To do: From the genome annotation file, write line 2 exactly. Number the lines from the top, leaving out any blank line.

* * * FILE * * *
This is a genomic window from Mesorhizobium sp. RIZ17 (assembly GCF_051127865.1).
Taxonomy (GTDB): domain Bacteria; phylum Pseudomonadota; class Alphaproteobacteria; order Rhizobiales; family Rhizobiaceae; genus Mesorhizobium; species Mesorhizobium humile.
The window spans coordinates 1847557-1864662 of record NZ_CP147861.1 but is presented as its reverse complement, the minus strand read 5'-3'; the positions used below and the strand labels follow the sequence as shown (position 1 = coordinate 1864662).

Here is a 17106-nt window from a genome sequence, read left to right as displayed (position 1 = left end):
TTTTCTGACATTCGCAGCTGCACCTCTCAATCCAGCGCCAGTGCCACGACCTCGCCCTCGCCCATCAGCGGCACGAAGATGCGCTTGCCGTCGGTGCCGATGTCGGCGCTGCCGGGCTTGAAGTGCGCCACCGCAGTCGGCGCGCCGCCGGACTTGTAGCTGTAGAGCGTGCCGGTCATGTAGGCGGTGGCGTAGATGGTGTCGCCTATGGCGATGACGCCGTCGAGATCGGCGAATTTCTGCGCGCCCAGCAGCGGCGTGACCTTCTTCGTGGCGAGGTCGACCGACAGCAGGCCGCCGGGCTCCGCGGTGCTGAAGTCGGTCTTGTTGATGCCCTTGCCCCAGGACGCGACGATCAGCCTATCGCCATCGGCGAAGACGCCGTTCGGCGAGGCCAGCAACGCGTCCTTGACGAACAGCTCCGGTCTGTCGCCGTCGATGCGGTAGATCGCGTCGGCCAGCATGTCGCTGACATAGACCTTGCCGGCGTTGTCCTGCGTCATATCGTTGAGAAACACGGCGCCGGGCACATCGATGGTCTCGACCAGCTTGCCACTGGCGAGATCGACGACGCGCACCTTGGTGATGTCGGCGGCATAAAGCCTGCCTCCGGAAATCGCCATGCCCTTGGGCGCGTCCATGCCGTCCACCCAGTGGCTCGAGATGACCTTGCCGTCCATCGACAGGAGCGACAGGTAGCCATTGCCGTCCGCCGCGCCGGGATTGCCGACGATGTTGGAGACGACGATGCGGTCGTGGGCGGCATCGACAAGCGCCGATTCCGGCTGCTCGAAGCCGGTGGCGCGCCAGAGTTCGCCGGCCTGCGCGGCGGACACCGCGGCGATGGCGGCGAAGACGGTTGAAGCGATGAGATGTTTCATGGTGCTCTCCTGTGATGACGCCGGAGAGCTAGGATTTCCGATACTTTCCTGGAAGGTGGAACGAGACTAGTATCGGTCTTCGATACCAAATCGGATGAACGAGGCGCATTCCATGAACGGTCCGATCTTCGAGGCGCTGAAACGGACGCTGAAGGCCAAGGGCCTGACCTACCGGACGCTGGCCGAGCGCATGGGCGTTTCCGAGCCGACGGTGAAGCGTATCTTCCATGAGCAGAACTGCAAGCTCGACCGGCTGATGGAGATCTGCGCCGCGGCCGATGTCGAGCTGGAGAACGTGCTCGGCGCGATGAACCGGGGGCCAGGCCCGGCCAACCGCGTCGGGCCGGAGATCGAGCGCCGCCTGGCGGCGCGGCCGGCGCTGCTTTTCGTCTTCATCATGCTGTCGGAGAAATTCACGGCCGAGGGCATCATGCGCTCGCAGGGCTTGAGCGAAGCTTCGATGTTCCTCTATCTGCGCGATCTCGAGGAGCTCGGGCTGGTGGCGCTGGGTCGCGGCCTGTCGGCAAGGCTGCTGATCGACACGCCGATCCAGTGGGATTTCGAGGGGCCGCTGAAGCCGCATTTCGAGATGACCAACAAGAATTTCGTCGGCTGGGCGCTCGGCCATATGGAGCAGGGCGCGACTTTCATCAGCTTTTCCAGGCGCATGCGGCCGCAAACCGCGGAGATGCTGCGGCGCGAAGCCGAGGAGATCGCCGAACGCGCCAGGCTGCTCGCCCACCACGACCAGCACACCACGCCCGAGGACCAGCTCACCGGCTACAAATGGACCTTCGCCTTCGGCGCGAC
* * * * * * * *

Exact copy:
Taxonomy (GTDB): domain Bacteria; phylum Pseudomonadota; class Alphaproteobacteria; order Rhizobiales; family Rhizobiaceae; genus Mesorhizobium; species Mesorhizobium humile.